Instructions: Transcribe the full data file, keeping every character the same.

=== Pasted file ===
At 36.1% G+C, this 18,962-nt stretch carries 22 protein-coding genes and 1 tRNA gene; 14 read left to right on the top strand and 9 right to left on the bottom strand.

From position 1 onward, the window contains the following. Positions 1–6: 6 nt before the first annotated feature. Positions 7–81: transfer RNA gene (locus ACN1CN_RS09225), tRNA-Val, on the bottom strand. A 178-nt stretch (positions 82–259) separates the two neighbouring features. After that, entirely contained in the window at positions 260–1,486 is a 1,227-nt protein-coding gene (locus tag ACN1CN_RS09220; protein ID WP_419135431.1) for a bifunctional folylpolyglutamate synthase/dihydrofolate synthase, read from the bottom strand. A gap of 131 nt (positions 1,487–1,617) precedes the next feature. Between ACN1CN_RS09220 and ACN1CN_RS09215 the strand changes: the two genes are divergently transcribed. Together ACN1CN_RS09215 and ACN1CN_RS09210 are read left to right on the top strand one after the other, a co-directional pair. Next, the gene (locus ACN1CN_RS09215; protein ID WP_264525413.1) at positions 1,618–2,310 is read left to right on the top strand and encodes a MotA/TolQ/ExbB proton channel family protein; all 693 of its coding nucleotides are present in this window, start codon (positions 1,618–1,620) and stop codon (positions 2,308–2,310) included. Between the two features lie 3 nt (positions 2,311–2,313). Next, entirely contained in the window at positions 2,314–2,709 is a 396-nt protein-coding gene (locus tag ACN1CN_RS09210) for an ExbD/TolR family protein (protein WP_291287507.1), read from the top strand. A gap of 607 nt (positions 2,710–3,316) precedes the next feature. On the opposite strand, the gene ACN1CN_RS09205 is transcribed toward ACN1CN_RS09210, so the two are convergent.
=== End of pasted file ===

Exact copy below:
At 36.1% G+C, this 18,962-nt stretch carries 22 protein-coding genes and 1 tRNA gene; 14 read left to right on the top strand and 9 right to left on the bottom strand.

From position 1 onward, the window contains the following. Positions 1–6: 6 nt before the first annotated feature. Positions 7–81: transfer RNA gene (locus ACN1CN_RS09225), tRNA-Val, on the bottom strand. A 178-nt stretch (positions 82–259) separates the two neighbouring features. After that, entirely contained in the window at positions 260–1,486 is a 1,227-nt protein-coding gene (locus tag ACN1CN_RS09220; protein ID WP_419135431.1) for a bifunctional folylpolyglutamate synthase/dihydrofolate synthase, read from the bottom strand. A gap of 131 nt (positions 1,487–1,617) precedes the next feature. Between ACN1CN_RS09220 and ACN1CN_RS09215 the strand changes: the two genes are divergently transcribed. Together ACN1CN_RS09215 and ACN1CN_RS09210 are read left to right on the top strand one after the other, a co-directional pair. Next, the gene (locus ACN1CN_RS09215; protein ID WP_264525413.1) at positions 1,618–2,310 is read left to right on the top strand and encodes a MotA/TolQ/ExbB proton channel family protein; all 693 of its coding nucleotides are present in this window, start codon (positions 1,618–1,620) and stop codon (positions 2,308–2,310) included. Between the two features lie 3 nt (positions 2,311–2,313). Next, entirely contained in the window at positions 2,314–2,709 is a 396-nt protein-coding gene (locus tag ACN1CN_RS09210) for an ExbD/TolR family protein (protein WP_291287507.1), read from the top strand. A gap of 607 nt (positions 2,710–3,316) precedes the next feature. On the opposite strand, the gene ACN1CN_RS09205 is transcribed toward ACN1CN_RS09210, so the two are convergent.